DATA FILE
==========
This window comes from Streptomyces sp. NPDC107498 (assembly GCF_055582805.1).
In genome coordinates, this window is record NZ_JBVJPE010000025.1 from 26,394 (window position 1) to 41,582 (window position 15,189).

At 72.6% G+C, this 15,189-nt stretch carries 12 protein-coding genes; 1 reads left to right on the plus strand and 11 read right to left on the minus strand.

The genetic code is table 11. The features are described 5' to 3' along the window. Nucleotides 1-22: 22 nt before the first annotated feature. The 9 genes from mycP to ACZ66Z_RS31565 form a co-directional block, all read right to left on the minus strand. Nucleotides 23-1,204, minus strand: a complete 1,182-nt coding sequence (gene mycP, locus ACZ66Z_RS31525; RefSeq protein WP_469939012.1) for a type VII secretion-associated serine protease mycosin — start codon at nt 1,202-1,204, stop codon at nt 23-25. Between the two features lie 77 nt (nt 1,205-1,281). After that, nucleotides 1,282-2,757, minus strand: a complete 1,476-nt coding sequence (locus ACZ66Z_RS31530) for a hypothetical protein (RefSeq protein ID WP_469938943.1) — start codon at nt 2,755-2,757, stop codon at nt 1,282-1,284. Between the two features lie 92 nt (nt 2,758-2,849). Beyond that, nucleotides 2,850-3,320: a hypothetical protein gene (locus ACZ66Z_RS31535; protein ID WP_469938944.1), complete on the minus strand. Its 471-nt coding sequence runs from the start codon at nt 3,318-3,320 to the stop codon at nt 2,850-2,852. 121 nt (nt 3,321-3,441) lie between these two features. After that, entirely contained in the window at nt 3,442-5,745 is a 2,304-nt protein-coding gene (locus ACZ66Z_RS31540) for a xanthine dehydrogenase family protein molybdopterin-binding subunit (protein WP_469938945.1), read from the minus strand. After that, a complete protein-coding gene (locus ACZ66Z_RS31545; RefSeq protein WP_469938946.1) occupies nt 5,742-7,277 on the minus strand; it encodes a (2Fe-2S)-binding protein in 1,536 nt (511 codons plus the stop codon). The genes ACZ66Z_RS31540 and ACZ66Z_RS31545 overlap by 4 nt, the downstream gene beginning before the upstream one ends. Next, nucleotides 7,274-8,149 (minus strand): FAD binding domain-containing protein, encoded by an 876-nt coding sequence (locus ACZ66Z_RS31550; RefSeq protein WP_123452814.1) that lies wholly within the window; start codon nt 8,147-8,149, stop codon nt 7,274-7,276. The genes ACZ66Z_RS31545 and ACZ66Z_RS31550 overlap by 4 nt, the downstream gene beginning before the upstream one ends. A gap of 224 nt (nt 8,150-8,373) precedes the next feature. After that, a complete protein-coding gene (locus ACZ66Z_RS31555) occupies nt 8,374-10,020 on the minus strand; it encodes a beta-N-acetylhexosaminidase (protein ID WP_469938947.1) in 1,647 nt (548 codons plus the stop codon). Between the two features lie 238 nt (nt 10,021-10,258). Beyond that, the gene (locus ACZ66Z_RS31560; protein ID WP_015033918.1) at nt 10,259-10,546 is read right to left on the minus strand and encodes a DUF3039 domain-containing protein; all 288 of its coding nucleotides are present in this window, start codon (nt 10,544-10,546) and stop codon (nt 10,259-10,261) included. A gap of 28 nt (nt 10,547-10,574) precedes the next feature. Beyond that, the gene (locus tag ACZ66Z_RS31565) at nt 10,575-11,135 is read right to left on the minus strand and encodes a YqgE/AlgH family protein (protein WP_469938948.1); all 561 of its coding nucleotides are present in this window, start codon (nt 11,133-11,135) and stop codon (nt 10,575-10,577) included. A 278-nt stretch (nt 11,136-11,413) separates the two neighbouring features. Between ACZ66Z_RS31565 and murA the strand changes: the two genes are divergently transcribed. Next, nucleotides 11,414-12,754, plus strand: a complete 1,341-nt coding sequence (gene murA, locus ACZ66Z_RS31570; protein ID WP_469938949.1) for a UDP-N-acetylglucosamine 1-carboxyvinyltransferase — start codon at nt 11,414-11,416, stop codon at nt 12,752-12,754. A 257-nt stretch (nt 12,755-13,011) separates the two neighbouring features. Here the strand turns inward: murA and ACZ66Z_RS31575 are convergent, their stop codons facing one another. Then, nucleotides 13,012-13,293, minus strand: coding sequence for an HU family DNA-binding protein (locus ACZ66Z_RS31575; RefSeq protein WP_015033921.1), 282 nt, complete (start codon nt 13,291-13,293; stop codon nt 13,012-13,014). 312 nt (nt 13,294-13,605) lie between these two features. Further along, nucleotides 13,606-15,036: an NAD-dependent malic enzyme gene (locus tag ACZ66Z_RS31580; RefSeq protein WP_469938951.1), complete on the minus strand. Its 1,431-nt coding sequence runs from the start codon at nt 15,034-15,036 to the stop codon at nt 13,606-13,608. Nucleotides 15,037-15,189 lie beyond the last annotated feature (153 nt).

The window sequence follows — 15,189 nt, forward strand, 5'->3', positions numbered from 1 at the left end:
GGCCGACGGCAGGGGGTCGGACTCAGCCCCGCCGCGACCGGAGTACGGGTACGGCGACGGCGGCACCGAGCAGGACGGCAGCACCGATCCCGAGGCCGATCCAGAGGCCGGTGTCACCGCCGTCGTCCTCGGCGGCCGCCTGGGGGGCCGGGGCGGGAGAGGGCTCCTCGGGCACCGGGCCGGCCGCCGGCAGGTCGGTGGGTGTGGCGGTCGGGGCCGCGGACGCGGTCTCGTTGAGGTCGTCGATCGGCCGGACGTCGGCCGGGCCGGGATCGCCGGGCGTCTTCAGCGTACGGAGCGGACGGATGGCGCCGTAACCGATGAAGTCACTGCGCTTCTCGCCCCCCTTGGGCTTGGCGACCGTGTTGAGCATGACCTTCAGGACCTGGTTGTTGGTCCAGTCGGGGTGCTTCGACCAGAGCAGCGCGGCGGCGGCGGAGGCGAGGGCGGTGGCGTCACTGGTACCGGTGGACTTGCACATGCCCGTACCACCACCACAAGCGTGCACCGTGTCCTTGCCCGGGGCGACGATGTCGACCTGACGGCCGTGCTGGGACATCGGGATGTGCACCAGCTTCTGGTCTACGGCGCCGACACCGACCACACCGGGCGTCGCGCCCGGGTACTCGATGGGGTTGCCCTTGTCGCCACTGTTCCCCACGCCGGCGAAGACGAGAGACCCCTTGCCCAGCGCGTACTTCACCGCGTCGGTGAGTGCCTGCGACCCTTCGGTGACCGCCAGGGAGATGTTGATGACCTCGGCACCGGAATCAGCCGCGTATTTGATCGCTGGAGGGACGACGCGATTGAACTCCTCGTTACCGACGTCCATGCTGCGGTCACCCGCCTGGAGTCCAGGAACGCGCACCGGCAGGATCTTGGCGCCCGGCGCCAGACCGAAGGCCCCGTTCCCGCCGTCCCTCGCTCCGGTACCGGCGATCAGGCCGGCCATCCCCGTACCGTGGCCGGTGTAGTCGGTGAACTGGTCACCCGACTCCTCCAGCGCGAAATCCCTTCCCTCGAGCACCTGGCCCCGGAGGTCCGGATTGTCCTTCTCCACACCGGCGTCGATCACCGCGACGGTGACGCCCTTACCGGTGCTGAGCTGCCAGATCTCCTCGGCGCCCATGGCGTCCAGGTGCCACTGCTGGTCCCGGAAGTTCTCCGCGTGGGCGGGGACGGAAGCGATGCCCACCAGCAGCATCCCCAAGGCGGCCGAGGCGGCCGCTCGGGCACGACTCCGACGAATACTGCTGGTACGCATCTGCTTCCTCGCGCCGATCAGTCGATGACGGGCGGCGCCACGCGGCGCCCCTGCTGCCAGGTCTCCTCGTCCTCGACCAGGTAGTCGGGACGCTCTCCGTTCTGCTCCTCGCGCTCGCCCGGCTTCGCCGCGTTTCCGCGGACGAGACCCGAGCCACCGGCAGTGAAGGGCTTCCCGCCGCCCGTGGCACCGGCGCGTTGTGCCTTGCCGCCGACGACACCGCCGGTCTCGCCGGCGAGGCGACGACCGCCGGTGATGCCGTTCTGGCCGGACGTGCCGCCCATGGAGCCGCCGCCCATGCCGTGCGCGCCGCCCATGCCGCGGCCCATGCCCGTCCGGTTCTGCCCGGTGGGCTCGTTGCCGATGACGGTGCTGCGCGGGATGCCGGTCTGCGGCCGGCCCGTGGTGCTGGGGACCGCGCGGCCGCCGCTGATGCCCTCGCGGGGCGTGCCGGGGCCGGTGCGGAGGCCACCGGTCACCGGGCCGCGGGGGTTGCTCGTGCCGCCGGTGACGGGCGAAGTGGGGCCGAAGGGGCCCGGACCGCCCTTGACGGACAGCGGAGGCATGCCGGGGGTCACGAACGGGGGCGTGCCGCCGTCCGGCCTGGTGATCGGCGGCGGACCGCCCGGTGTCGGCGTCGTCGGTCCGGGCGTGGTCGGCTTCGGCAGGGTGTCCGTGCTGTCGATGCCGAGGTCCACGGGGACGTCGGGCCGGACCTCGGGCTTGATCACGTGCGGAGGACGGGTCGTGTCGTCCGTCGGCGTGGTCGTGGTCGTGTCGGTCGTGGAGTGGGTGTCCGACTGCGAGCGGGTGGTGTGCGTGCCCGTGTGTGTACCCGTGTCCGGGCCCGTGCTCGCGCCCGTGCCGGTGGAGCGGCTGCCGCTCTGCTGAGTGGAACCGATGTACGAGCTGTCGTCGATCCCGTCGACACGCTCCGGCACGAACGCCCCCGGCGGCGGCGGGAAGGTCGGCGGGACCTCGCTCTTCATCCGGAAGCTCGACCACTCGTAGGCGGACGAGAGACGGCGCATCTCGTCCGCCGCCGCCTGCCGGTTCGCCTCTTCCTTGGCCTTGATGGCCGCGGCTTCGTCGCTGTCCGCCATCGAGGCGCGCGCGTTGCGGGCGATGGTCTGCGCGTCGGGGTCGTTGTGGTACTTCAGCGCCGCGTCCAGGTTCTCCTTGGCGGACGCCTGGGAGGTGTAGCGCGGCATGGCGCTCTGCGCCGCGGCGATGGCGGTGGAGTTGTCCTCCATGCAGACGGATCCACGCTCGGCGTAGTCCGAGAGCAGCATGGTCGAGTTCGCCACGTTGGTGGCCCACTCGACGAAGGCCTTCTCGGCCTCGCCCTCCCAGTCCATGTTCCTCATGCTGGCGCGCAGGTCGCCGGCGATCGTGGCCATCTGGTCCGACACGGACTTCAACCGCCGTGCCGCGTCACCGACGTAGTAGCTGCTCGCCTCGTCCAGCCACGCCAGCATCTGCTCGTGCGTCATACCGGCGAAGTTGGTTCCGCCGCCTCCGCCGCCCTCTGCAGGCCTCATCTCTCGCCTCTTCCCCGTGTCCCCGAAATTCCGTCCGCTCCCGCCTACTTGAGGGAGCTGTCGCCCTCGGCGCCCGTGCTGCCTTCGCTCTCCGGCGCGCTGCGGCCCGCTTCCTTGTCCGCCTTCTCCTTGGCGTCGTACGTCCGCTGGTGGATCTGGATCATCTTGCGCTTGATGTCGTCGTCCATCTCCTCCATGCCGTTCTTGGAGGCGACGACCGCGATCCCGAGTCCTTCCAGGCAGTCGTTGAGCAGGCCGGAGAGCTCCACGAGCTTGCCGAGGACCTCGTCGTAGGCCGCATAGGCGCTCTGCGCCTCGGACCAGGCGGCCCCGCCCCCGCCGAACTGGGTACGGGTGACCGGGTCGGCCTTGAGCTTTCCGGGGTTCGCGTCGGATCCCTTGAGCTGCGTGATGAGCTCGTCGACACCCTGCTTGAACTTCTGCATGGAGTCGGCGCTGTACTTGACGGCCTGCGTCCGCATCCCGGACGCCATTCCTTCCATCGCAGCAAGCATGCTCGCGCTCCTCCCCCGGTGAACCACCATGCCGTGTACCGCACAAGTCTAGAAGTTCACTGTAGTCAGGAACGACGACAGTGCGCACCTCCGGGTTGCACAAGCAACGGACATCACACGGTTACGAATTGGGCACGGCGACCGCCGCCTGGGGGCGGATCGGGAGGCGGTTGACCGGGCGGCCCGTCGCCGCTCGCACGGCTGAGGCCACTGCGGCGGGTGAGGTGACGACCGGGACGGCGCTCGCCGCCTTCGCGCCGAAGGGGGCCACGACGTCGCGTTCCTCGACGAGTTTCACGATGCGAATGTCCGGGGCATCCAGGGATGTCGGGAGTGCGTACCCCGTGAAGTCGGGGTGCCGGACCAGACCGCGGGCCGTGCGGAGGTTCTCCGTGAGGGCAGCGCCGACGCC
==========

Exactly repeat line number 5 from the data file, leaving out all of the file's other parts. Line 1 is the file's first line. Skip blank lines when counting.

The window sequence follows — 15,189 nt, forward strand, 5'->3', positions numbered from 1 at the left end: